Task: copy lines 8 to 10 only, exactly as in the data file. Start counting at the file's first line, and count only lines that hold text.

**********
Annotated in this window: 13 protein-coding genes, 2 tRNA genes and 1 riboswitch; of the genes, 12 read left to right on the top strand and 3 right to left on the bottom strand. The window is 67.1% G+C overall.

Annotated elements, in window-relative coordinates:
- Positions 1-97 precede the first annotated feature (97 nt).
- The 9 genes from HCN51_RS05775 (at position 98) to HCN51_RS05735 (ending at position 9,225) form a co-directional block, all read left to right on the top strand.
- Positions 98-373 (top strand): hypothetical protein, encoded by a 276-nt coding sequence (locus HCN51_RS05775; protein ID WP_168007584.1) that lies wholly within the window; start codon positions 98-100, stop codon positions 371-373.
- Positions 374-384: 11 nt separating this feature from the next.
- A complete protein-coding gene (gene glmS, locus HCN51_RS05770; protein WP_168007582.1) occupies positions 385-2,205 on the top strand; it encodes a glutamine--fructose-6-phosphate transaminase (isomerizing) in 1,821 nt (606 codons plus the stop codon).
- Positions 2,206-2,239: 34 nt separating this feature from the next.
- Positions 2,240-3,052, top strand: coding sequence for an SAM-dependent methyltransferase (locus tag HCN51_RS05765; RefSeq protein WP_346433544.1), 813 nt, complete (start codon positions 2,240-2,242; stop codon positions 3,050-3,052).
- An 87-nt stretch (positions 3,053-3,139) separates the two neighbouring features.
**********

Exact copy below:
- Positions 2,206-2,239: 34 nt separating this feature from the next.
- Positions 2,240-3,052, top strand: coding sequence for an SAM-dependent methyltransferase (locus tag HCN51_RS05765; RefSeq protein WP_346433544.1), 813 nt, complete (start codon positions 2,240-2,242; stop codon positions 3,050-3,052).
- An 87-nt stretch (positions 3,053-3,139) separates the two neighbouring features.